How To Spend Thanksgiving At Someone Else's House Without Having A Total Meltdown
This year marks the very first time in 10 years that the immediate family Belz clan will be under our own roof for the holidays. After my mom passed away at the tail end of 2003, we were very graciously invited with open arms to other family celebrations for Thanksgiving. Family is great for this very reason — they knew we'd hit up the deli section at the sketchy, poorly lit convenience store up the street if they didn't offer us a few chairs at their table. Spending Thanksgiving away from home may not always be ideal, but sometimes it's also inevitable.
After my sister and I both got married and my sister gave birth to my incredible niece, my dad had a change of heart. "Let's celebrate here next year," he said exactly one day after Thanksgiving 2013. A lightbulb went off in his head as he saw the troops assemble back on common ground. As for me, images of pots and pans with 10 years worth of dust dashed through my head before I was overcome with what's possibly the best feeling of all time — relief.
I love Thanksgiving, and have always loved Thanksgiving, but there's something special about eating until you puke at your own home, rather than at a home you're not too familiar with — a home where you don't know where the bathrooms are, or whether or not you can make inappropriate jokes without the judgment or criticism of people who you care for, yet forget how you're related in the first place. "Oh, you're so and so's father's second wife. Hey! Thank you for inviting me, the stuffing was delicious."
These past few years, as families changed and grew, our final destination was somewhat up in the air until a week prior. We never complained, since we were happy that we were invited — but we definitely didn't know what we'd expect, and whether or not there'd be enough pumpkin pie for all. Especially since I eat a heck of a lot of pumpkin pie. Like, an incredibly sad amount.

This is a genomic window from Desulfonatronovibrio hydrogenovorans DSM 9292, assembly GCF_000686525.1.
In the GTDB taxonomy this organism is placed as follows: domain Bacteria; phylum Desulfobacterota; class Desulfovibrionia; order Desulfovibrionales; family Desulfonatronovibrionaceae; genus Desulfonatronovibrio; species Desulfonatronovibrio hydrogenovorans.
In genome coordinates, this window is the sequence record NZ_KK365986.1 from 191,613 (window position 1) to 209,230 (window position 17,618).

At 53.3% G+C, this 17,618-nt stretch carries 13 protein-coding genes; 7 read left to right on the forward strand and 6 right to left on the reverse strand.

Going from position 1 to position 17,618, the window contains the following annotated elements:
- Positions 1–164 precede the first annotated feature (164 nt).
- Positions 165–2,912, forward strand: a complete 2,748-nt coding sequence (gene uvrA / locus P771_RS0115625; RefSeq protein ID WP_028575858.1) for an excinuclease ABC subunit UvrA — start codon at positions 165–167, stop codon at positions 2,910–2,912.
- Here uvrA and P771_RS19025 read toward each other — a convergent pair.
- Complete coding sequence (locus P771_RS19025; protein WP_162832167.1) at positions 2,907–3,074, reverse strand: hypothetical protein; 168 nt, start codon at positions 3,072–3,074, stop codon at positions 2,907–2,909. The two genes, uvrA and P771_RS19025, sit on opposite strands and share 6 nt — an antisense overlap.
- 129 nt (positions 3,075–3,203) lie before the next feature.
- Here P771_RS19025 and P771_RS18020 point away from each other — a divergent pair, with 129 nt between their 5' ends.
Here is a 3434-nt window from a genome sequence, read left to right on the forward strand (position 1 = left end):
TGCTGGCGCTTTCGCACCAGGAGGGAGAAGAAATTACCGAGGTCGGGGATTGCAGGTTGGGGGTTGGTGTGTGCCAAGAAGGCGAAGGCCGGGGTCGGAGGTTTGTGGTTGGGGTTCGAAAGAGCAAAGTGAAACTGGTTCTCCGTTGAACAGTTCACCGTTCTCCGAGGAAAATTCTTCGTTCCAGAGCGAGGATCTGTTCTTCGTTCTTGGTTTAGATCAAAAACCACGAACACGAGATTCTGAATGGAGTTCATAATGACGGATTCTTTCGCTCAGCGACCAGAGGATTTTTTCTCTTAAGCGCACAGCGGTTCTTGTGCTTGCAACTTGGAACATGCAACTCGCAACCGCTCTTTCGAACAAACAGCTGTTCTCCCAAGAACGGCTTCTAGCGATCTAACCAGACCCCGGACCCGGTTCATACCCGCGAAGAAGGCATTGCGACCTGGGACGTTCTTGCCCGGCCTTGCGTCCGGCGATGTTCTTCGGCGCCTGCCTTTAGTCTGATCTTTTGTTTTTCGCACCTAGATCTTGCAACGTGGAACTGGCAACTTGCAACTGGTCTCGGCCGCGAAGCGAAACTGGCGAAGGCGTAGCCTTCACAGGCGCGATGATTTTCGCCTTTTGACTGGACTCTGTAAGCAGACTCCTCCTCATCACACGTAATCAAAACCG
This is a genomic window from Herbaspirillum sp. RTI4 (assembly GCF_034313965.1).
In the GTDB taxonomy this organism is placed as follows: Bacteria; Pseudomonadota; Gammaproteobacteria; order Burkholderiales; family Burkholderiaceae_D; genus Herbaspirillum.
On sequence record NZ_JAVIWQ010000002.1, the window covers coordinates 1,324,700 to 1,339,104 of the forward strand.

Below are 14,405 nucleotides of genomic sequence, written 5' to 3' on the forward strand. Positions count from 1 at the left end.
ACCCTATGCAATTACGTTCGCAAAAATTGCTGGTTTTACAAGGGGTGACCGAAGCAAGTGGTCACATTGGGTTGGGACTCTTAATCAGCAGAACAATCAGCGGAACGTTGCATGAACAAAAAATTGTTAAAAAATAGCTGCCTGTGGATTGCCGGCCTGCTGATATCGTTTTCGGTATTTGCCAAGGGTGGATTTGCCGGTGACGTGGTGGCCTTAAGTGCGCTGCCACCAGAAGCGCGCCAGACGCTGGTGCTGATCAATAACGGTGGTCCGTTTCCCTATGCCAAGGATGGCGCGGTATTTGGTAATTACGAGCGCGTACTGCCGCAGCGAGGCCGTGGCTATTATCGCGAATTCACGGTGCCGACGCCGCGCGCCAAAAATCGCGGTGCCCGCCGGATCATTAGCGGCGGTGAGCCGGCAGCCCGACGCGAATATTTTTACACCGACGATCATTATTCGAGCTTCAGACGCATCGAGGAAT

Celebrating elsewhere is definitely an experience, especially if you're breaking normal tradition. Like all holidays, Thanksgiving is a celebration that everyone does differently. It's similar to the way you recoiled in disbelief after seeing another household rip open Christmas gifts all at once — it's not wrong, it's just slightly overwhelming.
That being said, I definitely think I'm a pro at eating the big meal elsewhere, and have some tips to get you through this emotional point where you're thankful, yet also a little bit uncomfortable.
1. Prepare your "This is the journey my life has taken!" speech prior to entering the door.
Thanksgiving is a time where you'll run into relatives that have only heard second-hand stories about you in the past few months. Hopefully they're all good stories.
The tried and true ice breaker of "how's life been?" is bound to come up, and you want to be prepared. If you flounder, you'll look like an underachiever. If you come on too strong, it looks like you're bragging. Think up two to three great points to summarize your year, and try to avoid any negative stories. For example, starting out with "my cat died" will ruin the entire spirit of the holiday.
Personally, I hate talking about myself, since I don't find myself to be too interesting. Relatives don't expect too much, but they expect something. As a guest, you should definitely deliver.
2. Never, ever comment negatively on the food. Or anything.